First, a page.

As it’s National Handbag Day tomorrow (who knew such a thing existed!!), we couldn’t help but share Clare’s her rather unusual experience of how her handbag played such a big role in losing a business contract.
My handbag lost me a business contract – Do handbags matter?
My handbag lost me a potential business contract. Strange, or is it? Maybe you have had a similar experience. Clare explains…
I wonder how many of us reading this right now, have been in the situation where you have been judged on the first impressions made by your choice of clothes and accessories? I certainly have, and not always to good effect.
Let me take you back to a recent hot summer day, when I was pondering what to wear to a business meeting with a potential new and lucrative client. The wardrobe doors are thrown open and I am staring into the space waiting for an outfit to jump out at me. The considerations running through my mind were to be formal but not too formal, smart but cool, feminine and business-like. I’d not met the client before and I’d not visited the site before. The organisation was in a formal educational setting, although all students and most staff were away and the site would be quiet. I used to work in that environment myself many years ago and know that the summer holiday period tend to be relaxed and informal. Maybe you can see my dilemma in choosing my level of ‘dress to impress’.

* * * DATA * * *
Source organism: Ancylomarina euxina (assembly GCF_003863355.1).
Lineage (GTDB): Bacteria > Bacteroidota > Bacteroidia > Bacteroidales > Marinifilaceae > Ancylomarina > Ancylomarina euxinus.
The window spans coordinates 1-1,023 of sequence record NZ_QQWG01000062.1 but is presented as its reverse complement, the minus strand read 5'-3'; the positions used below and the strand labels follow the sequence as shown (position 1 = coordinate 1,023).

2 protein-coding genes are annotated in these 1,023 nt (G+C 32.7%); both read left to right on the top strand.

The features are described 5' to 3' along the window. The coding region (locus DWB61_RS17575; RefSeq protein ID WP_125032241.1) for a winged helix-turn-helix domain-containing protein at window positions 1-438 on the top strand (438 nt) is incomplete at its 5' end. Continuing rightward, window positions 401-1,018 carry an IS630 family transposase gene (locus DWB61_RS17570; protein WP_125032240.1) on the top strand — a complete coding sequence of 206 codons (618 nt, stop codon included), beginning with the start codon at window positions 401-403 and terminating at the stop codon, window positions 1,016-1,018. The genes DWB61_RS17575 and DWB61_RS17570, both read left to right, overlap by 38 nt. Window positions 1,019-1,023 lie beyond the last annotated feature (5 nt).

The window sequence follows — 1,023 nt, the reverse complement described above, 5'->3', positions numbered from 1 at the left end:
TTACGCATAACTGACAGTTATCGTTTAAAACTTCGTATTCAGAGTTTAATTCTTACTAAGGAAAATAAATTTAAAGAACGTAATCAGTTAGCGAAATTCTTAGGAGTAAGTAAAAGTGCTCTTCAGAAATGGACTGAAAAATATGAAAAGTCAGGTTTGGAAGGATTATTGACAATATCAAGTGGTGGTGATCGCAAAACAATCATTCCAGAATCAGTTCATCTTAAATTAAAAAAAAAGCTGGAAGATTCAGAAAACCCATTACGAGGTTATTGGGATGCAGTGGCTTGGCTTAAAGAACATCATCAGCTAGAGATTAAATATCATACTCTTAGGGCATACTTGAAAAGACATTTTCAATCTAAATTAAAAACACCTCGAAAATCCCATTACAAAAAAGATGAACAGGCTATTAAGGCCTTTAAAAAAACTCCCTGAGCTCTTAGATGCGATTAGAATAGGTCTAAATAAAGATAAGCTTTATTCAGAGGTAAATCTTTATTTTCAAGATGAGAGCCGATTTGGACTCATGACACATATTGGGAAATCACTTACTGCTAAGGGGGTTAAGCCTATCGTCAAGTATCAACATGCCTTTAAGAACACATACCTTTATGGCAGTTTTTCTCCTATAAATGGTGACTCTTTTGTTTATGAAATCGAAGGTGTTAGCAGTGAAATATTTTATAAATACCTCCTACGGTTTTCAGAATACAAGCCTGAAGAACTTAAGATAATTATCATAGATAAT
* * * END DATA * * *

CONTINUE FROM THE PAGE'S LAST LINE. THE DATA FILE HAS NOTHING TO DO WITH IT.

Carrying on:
I selected my best summer floral work dress, a pair of matching wedge sandals and a couple of pieces of my favourite sliver jewellery. I picked a smart (or so I thought) summer oilcloth handbag that would hold my best notebook, pens and contract documents and off I went.
The meeting went well. A professional discussion took place with the HR Director regarding project details, contract arrangements and ideas for implementation. I was articulate, knowledgeable, flexible, warm and pleased with the options and ideas we explored. Happy days.
Twenty four hours later I received an initially exciting email from the client that began with confirmation of suitability to deliver, the positive working relationship that had been established, arrangements, T&Cs and a start date. Followed by a ‘but’…
“But we didn’t like your handbag and we are concerned that you are not the right fit for us.”
So, what did my handbag choice say about me? To be honest, I’ve got no idea! I was so shocked at the comment that it didn’t occur to me to ask for further feedback. I was so indignant that I had been judged on handbag impressions, that I declined the contract there and then on the basis that our values were probably not very well aligned (professional competency being less important than handbag choice) and that such handbag snobbery probably didn’t bode well for a successful working relationship going forward.
What did I learn? To choose my handbags more carefully in situations where it might matter (if such a thing can be predicted) and consider what my choice might portray.